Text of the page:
skin-shedding witch) and a haint (an unsettled or angry dead
spirit) -- but the opinions at this site are otherwise
untrue to folkloric research: as thousands of collected
tales will demonstrate, it is believed that hags "ride"
people and animals (work them, use them, wear them out);
they do not "haunt"  them (hang around and scare them). 

The term hag-riding is still common among almost all of my
shop's customers from the Carolinas, both white and black.
Less common now among my customers, presumably due to
urbanization, is the belief that hags suck cows dry
overnight or that they ride horses into a sweat overnight,
making them unable to plow in the morning. 

> So, it seems that haint blue does have roots in voodoo as brought
> to the US through the Gullah people, and also has migrated to the
> Appalachians.  There even is reference to it in New England. 
> google it, man.

Thanks very much for the references. However, allow me to
correct a few mis-conclusions you have jumped to:

(a) The Appalachian reference does not represent a
"migration" of the belief from the Carolinas or from African
Gullahs to Appalachia. It is an example of the
Germano-British belief in hags and haints that was brought
directly to Appalachia by Anglo-Germanic settlers. The same
will be found true of references in New England.

(b) Gullah refers to what is now Angola (formerly part of
the Congo) and the Gullah people who live in the Carolinas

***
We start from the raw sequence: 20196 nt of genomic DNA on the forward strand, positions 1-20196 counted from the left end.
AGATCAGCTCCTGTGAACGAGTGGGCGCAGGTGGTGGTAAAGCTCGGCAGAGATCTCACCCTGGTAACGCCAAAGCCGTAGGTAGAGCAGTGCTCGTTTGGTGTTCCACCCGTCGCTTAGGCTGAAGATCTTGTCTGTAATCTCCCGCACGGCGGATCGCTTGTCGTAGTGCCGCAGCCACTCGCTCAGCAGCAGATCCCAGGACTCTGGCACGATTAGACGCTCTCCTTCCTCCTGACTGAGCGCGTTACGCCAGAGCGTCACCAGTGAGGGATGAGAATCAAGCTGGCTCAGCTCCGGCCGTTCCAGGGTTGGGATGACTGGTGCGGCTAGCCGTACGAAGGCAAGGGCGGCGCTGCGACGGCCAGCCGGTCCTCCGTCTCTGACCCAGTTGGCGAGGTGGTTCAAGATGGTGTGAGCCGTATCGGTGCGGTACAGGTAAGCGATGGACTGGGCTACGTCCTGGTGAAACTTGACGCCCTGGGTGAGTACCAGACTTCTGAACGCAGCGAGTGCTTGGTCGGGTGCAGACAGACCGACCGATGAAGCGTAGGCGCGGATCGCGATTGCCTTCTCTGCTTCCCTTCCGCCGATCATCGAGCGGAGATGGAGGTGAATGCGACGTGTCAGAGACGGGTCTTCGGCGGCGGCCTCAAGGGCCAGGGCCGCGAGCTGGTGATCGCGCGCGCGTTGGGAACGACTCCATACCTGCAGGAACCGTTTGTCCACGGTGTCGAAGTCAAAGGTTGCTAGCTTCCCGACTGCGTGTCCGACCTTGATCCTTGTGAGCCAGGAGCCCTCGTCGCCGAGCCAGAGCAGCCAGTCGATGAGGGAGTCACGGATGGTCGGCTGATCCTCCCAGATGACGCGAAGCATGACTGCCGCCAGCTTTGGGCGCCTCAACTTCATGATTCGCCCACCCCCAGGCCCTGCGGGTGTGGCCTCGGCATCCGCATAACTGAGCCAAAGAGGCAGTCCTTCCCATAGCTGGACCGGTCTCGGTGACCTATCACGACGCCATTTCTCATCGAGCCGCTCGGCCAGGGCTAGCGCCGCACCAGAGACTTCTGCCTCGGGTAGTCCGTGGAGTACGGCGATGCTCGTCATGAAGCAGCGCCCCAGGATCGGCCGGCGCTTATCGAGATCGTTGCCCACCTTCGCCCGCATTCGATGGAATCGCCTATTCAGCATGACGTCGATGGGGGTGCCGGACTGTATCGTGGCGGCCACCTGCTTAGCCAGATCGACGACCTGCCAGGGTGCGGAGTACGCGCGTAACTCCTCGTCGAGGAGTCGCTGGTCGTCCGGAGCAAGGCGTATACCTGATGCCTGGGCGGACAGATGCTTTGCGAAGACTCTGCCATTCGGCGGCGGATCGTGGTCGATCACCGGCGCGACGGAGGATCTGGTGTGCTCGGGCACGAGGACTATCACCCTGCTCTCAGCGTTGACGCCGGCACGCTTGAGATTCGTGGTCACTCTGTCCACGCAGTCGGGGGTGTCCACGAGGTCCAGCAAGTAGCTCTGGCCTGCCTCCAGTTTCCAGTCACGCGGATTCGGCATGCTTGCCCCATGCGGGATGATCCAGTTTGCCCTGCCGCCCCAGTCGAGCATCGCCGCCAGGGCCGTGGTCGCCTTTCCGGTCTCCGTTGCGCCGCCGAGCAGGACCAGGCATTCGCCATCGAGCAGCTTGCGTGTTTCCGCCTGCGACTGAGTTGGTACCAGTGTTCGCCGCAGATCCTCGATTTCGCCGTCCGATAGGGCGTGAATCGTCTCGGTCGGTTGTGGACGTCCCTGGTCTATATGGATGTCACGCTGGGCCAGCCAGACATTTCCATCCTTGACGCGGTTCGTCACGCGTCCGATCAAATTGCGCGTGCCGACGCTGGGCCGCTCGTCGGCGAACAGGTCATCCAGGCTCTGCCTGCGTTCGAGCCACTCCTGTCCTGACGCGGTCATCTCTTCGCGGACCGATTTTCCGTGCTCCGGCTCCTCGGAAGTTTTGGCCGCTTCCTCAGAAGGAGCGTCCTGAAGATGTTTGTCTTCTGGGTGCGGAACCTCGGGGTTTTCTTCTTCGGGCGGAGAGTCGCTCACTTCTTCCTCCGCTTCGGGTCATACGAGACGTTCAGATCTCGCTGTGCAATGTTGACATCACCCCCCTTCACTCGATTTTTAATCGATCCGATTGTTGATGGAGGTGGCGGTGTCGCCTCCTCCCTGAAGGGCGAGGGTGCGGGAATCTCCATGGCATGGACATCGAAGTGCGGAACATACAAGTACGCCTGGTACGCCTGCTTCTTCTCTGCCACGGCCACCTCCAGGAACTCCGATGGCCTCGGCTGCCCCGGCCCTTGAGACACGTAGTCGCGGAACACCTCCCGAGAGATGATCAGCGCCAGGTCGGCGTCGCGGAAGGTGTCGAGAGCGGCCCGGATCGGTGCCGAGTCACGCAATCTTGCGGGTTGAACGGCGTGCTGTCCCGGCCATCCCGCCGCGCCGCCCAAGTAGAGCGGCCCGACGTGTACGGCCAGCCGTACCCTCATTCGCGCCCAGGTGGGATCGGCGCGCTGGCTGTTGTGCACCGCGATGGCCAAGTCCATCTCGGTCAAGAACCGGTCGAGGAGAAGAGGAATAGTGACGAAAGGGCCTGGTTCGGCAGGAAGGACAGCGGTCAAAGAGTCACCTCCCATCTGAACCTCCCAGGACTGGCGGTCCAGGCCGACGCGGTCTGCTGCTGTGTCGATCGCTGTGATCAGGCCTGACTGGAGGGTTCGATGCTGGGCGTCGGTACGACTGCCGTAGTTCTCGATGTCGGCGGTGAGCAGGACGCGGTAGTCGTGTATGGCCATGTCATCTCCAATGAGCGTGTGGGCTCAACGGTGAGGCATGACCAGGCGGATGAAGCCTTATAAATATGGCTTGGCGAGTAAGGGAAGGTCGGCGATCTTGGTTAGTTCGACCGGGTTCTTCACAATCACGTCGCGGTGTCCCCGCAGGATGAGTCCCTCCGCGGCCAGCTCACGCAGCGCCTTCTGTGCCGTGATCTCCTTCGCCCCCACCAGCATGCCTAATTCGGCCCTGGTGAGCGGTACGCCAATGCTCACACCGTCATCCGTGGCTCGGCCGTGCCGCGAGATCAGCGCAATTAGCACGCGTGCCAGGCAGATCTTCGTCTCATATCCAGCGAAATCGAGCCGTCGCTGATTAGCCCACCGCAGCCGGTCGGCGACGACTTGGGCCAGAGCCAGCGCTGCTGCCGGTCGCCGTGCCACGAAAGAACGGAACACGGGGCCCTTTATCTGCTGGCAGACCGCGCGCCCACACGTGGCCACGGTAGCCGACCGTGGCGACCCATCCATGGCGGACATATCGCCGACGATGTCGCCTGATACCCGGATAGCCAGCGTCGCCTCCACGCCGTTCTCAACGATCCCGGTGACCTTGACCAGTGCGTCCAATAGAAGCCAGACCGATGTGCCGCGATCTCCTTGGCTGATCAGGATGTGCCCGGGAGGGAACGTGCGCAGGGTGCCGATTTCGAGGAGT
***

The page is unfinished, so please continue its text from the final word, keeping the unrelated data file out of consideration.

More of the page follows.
are descended from Bantu-speakers who practiced Nkisi
worship. They are not descended from West Africans from what
is now Benin et al, who practiced (and still practice)
Voodoo. Hence your statement that painting doors and
shutters blue "does have roots in voodoo" is not true. By
the way, Voodoo, like the proper name of any religion, is
generally capitalized. 

(c) The terms haint and hag are Germano-British and it is
pretty well known (see Harry M. Hyatt, Newbell Niles
Puckett, et al) that the form of hoodoo practiced by
African-Americans in the Carolinas is among the most
Germano-British influenced of all. Hag-riding, as described
in the hoodoo beliefs of the Carolinas, is virtually
identical with Anglo-Saxon hag-riding, including the
recitation of folk tales in which the intrepid
witch-repeller salts the hag's skin while she is away (the
usual name for this tale is "Skineee, Don't You Know Me?").
This tale is told among African-Americans from the Carolinas
almost word-for-word as it has been widely collected in

(d) Belief in hag-riding or hags who shed their skins, as
well as  belief in the "angry dead" or haints are not the
same as evil eye belief. Hag-riding beliefs and haint
beliefs originate in a different part of the word from evil
eye beliefs, namely Northern Europe. The fact that evil eye
beliefs, with their pandemic use of apotropaic blue charms,
had spread into Northern Europe before the Age of Navigation
and Conquest meant that in some colonized regions, and among
some  colonial people, there was a transfer of the use of
circum-Mediterranean apotropaic blue doors and shutters to
the  Germanic tradition of repelling hags and haints from
the home. 

Thus i stand by my contention that hoodoo is not home to
many evil eye beliefs, and that the anti-hag and anti-haint
traditions it has picked up through assimilation can be
demonstrated to have entered through contact with British,
German, and Irish settlers -- especially in the Carolinas --
beliefs that were reinforced by Tsalagi and other Native
American fear-of-the-dead beliefs. 

cat yronwode 

Hoodoo in Theory and Practice --